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Cort Gatliff
Cort Gatliff

KNOXVILLE — Haiti relief efforts are happening across the United States. However, two courageous high school seniors are crossing the U.S. for Haiti relief.

Memphis University School seniors Cort Gatliff and Christian Kauffman are bike riding from the Pacific Ocean to the Atlantic Ocean to raise money for clean water in Haiti. Their project is called The Water Cycle.

Gatliff, who will be a freshman at the University of Tennessee, Knoxville, in the fall, already was a dedicated cyclist before this project began.

“Biking is something that I have always loved,” Gatliff said. “My dad got me into mountain biking when I was a little kid and, over the past few years, I became an avid road biker. I had heard about people doing coast-to-coast bike rides before, and since I love adventures and challenges, it seemed like something that I’d enjoy doing. It became a realistic goal once I realized that I could combine my love for cycling and helping others into one project.”

Gatliff and Kaufmann are biking across America to raise money for Living Water International, an organization that will use the funds raised to build clean water wells in Haiti. The monthlong bike ride began March 4 and will conclude on April 4. The pair are traveling along Route 66; they started in Santa Monica, Calif., and will end in Savannah, Ga.

“Along with raising money, we are just trying to create awareness about the water

Left to right: Christian Kauffman and Cort Gatliff

crisis,” Gatliff said. “It is something that kills millions of people a year — one child dies every 15 seconds because they don’t have access to clean water — but we hardly ever hear about it.”

Currently, their goal is $50,000 and they have raised more than $32,000. With the 30-day time constraint, Gatliff and Kauffman are forced to push themselves to ride between five and seven hours a day.

“The ride itself is pretty tough,” Gatliff said. “Since we only have 30 days to complete this journey, we don’t really have any rest days. We have to ride no matter what the weather and no matter how we are feeling. It’s a ton of fun though. Not many people get to see our beautiful country coast-to-coast at 15 mph. It’s a great experience.”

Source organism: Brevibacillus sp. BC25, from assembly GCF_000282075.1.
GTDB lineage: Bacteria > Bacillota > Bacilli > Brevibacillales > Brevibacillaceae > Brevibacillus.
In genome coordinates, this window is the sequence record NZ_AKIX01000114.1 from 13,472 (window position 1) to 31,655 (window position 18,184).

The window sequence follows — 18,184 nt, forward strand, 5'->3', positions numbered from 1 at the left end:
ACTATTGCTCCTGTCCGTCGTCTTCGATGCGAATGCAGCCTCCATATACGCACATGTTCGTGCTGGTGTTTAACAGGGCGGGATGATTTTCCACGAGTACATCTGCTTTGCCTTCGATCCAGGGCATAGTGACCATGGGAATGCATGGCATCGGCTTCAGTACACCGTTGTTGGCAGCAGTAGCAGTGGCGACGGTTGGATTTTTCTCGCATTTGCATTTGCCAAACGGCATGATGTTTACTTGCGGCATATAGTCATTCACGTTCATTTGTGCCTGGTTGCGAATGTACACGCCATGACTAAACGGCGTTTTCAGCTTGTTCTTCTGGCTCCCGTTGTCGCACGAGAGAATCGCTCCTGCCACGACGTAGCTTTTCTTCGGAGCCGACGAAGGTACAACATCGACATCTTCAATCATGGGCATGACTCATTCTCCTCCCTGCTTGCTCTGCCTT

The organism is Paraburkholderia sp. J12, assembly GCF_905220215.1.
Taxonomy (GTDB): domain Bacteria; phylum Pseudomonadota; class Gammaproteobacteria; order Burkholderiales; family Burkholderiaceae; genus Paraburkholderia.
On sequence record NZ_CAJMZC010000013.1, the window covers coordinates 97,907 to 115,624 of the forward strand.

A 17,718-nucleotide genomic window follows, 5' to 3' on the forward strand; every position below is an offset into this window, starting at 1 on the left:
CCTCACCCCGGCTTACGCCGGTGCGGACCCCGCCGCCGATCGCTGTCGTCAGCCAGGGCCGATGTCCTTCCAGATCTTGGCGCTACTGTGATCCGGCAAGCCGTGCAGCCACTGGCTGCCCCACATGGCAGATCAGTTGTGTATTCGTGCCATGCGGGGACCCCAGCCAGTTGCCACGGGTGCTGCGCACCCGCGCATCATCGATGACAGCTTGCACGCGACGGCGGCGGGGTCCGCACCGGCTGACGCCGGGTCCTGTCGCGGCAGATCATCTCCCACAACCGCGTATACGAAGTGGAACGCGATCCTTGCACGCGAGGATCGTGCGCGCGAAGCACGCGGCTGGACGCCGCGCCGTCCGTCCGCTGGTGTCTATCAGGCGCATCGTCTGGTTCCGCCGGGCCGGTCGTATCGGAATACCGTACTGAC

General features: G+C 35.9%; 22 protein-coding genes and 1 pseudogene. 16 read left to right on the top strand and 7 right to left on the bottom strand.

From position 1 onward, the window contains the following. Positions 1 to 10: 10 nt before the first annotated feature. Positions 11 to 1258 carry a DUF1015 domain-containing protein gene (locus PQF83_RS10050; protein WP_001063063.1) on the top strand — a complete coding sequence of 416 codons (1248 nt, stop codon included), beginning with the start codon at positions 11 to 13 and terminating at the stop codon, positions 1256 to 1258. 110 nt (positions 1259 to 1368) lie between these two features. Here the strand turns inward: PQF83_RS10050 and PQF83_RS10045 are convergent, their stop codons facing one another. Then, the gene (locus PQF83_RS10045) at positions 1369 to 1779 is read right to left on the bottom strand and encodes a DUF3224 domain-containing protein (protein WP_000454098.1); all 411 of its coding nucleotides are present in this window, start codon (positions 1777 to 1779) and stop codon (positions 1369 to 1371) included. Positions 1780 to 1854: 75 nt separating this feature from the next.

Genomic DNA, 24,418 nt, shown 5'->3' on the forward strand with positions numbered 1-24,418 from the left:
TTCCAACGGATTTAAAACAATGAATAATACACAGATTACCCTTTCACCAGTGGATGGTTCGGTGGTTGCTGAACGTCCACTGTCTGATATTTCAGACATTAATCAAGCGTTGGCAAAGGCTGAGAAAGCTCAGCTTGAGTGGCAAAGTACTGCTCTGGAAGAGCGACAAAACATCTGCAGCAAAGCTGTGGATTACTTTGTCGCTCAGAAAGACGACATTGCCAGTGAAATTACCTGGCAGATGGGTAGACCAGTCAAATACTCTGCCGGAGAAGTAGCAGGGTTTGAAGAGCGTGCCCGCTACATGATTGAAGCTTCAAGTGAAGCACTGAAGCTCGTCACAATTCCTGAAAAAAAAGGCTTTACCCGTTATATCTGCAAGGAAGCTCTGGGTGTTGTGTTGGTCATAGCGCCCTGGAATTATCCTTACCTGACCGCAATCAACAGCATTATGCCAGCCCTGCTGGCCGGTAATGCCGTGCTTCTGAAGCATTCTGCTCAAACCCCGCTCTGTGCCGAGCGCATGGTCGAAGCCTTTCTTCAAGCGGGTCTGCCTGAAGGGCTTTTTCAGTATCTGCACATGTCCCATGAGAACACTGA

Many important sponsors have been instrumental in helping the boys make the trip a reality. Hammer Nutrition gave them nutritional supplements. The Peddler Bike Shop in Memphis tuned their bikes before the trip and gave them discounts on gear. Also, SportLegs, an organization that makes a supplement that helps keep your legs fresh, gave Gatliff and Kauffman enough of their product to last the entire trip.

Along the way, various hotels have offered free lodging to the cyclists.

“It actually does happen a lot — almost every night,” Gatliff said. “We’ll call a hotel and tell them what we’re doing and how any discounts or free rooms will help give water to the people of Haiti, and for the most part, all the hotels we have stayed with have been incredibly helpful. It’s amazing how eager people are to help out. It’s been a huge blessing.”

Gatliff and Kauffman had to coordinate with their high school to get approval to do this project. The boys brought a proposal to their headmaster, and he was immediately on board. Their teachers worked with them ahead of time to formulate a plan so the boys wouldn’t fall behind.

“Memphis University School does a great job of instilling a sense of leadership and service in all of its students, so the school was very excited and ready to help us in any way they could,” Gatliff said.

“We usually do our homework in the hotel at night,” he said. “We don’t have a ton to do, but we still have to do it. It’s usually pretty tough to find the motivation after riding 100 miles, but we know that our school has been incredibly generous in letting us miss school for our project, so we don’t mind doing it.”

Their parents are very supportive of the ride as well. They take turns driving the “support car” that follows the boys.

“We are also incredibly blessed to have parents who would let us attempt this journey to begin with,” Gatliff said. “Our friends think this whole project is kind of crazy, but pretty cool. Everyone in Memphis, including Mayor A.C. Wharton Jr., have been really encouraging. When the riding gets tough, it makes it a little easier to know that you have an entire city supporting what you’re doing.”

Kauffman plans to attend the University of Alabama to study business management, and Gatliff plans to study journalism at UT.

“I had heard a lot of good things about UT and knew a lot of people there, but I had never visited,” Gatliff said. “When I came to visit, everyone was incredibly nice and I loved the campus. I decided that it would be a great fit for me. It just seems like there are so many opportunities for me at UT, so I am very excited.”

Kauffman and Gatliff have created a Web site, Facebook page and Twitter feed to update the world on their progress. The boys will ride through Memphis, Tenn., on Thursday, March 25, with Mayor Wharton.

For more information about The Water Cycle or to get daily updates about the ride, visit their Web site.

C O N T A C T :

Bridget Hardy (865-974-2225,